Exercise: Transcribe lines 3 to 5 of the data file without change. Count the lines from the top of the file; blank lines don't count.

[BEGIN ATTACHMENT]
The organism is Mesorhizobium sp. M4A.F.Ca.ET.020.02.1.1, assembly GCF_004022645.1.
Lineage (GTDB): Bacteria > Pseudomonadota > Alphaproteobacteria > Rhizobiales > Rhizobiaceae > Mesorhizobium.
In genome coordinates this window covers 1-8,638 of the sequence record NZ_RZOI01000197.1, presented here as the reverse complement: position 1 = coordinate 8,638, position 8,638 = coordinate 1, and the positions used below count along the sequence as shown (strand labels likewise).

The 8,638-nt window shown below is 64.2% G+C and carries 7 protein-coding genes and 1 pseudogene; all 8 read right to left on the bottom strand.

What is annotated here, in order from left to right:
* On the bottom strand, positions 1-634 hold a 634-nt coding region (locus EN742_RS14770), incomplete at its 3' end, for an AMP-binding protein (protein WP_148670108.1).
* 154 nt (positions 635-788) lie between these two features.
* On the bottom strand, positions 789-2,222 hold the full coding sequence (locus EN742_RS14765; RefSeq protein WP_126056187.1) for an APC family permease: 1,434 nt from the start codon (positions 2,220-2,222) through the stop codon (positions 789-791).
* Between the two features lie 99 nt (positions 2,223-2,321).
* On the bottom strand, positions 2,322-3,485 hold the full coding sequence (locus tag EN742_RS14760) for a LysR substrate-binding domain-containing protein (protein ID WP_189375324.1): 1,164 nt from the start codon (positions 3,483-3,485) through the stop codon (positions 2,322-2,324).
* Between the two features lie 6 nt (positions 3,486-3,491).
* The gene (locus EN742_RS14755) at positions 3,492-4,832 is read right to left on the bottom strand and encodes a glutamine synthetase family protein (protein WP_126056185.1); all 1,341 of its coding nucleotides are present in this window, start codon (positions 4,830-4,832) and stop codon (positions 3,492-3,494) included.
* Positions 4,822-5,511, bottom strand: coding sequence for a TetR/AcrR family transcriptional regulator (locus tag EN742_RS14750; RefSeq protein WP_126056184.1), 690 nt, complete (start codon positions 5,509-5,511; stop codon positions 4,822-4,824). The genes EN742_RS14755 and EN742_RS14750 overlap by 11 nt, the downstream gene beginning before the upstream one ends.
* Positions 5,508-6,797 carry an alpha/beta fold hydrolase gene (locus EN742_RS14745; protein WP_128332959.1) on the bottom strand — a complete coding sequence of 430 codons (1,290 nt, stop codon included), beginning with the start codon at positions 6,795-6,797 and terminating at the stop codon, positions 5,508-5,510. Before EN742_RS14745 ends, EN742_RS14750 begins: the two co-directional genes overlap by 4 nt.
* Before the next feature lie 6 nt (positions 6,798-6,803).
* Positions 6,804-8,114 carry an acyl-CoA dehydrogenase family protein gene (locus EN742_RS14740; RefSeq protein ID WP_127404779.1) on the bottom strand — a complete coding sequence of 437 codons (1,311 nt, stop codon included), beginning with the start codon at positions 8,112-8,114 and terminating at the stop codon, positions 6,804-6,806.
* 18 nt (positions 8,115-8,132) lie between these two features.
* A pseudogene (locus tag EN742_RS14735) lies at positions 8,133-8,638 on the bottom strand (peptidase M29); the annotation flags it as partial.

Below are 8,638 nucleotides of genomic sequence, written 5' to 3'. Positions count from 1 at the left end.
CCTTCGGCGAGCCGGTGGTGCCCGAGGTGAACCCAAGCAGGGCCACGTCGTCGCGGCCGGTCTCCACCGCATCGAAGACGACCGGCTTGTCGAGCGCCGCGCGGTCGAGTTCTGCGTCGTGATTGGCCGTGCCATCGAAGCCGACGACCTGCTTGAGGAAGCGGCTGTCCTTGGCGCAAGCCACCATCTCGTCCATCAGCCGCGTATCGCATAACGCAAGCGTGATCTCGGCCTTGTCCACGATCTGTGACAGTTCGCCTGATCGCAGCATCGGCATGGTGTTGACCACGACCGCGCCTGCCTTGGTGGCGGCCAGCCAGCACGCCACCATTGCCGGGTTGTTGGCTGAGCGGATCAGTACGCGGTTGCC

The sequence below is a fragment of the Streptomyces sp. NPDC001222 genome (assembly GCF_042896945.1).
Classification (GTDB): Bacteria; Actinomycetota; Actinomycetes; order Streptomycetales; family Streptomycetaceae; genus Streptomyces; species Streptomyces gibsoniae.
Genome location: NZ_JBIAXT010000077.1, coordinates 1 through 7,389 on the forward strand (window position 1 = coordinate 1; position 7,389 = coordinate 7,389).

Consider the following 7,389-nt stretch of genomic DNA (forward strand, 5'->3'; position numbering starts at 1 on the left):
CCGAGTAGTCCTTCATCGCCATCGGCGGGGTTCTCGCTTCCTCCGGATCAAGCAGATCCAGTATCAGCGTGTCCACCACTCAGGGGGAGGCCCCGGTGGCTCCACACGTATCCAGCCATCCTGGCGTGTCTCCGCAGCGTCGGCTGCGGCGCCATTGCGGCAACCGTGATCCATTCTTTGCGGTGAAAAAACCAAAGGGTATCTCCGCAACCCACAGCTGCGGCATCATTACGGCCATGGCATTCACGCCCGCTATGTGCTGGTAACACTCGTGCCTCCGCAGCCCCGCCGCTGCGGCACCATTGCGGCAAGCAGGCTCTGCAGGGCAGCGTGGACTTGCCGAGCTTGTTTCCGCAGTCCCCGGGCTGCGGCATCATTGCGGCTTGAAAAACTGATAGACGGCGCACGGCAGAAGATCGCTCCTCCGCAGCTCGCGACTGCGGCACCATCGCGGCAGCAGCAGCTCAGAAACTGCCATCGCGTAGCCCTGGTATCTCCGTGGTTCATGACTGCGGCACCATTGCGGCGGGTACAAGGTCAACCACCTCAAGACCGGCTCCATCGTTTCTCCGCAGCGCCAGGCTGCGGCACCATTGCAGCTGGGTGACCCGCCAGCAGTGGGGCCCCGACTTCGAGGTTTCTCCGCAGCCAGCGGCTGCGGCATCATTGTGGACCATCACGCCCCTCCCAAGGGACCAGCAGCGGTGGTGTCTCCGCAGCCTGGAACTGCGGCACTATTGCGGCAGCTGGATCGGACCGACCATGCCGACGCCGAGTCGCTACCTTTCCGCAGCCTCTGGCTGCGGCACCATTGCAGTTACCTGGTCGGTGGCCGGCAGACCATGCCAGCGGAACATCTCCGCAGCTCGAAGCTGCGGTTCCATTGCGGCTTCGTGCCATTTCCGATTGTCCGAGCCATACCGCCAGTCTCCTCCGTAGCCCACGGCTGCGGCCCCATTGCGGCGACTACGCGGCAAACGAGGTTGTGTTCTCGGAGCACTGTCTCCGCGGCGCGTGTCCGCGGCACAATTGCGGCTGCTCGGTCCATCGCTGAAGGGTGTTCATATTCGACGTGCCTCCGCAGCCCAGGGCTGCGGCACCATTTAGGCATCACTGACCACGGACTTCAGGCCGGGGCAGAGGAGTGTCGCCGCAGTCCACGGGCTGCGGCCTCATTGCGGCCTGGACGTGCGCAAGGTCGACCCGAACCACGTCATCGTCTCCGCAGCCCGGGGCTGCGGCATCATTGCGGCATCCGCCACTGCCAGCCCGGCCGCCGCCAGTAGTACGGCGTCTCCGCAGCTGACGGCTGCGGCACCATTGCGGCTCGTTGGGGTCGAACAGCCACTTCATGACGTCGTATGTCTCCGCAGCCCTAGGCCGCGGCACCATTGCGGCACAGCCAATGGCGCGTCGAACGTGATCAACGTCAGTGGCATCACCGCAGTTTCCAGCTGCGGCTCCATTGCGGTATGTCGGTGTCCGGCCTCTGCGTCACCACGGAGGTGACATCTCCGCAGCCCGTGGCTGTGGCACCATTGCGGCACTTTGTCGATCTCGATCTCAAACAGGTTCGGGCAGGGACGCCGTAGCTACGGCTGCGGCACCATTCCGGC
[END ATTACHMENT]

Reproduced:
In genome coordinates this window covers 1-8,638 of the sequence record NZ_RZOI01000197.1, presented here as the reverse complement: position 1 = coordinate 8,638, position 8,638 = coordinate 1, and the positions used below count along the sequence as shown (strand labels likewise).

The 8,638-nt window shown below is 64.2% G+C and carries 7 protein-coding genes and 1 pseudogene; all 8 read right to left on the bottom strand.

What is annotated here, in order from left to right: